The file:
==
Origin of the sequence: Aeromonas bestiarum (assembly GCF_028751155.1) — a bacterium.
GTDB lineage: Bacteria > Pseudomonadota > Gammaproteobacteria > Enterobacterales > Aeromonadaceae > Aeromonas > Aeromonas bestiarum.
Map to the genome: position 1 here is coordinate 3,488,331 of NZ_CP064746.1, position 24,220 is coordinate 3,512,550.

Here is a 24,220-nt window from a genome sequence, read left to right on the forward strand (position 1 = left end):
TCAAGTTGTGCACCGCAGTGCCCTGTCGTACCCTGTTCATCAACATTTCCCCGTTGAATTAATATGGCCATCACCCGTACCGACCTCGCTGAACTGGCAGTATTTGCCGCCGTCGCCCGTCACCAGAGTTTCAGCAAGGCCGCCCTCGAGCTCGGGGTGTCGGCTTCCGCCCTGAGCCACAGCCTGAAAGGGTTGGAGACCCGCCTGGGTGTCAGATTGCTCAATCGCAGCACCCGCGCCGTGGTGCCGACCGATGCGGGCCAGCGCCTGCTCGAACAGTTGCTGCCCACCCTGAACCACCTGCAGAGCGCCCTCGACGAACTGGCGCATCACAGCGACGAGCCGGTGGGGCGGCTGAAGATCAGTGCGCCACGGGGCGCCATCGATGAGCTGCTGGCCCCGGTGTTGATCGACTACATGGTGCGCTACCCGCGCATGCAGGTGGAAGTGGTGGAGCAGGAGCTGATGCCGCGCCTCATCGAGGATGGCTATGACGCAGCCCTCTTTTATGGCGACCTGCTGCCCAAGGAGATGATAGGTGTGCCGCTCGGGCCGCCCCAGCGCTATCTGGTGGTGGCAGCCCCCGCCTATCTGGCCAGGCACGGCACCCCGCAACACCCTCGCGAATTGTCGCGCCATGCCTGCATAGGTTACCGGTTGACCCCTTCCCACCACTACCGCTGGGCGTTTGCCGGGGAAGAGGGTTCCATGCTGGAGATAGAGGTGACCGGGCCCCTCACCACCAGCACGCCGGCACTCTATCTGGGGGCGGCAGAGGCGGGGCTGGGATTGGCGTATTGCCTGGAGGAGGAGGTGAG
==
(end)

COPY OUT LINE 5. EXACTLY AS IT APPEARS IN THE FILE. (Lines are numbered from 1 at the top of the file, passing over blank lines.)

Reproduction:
TCAAGTTGTGCACCGCAGTGCCCTGTCGTACCCTGTTCATCAACATTTCCCCGTTGAATTAATATGGCCATCACCCGTACCGACCTCGCTGAACTGGCAGTATTTGCCGCCGTCGCCCGTCACCAGAGTTTCAGCAAGGCCGCCCTCGAGCTCGGGGTGTCGGCTTCCGCCCTGAGCCACAGCCTGAAAGGGTTGGAGACCCGCCTGGGTGTCAGATTGCTCAATCGCAGCACCCGCGCCGTGGTGCCGACCGATGCGGGCCAGCGCCTGCTCGAACAGTTGCTGCCCACCCTGAACCACCTGCAGAGCGCCCTCGACGAACTGGCGCATCACAGCGACGAGCCGGTGGGGCGGCTGAAGATCAGTGCGCCACGGGGCGCCATCGATGAGCTGCTGGCCCCGGTGTTGATCGACTACATGGTGCGCTACCCGCGCATGCAGGTGGAAGTGGTGGAGCAGGAGCTGATGCCGCGCCTCATCGAGGATGGCTATGACGCAGCCCTCTTTTATGGCGACCTGCTGCCCAAGGAGATGATAGGTGTGCCGCTCGGGCCGCCCCAGCGCTATCTGGTGGTGGCAGCCCCCGCCTATCTGGCCAGGCACGGCACCCCGCAACACCCTCGCGAATTGTCGCGCCATGCCTGCATAGGTTACCGGTTGACCCCTTCCCACCACTACCGCTGGGCGTTTGCCGGGGAAGAGGGTTCCATGCTGGAGATAGAGGTGACCGGGCCCCTCACCACCAGCACGCCGGCACTCTATCTGGGGGCGGCAGAGGCGGGGCTGGGATTGGCGTATTGCCTGGAGGAGGAGGTGAG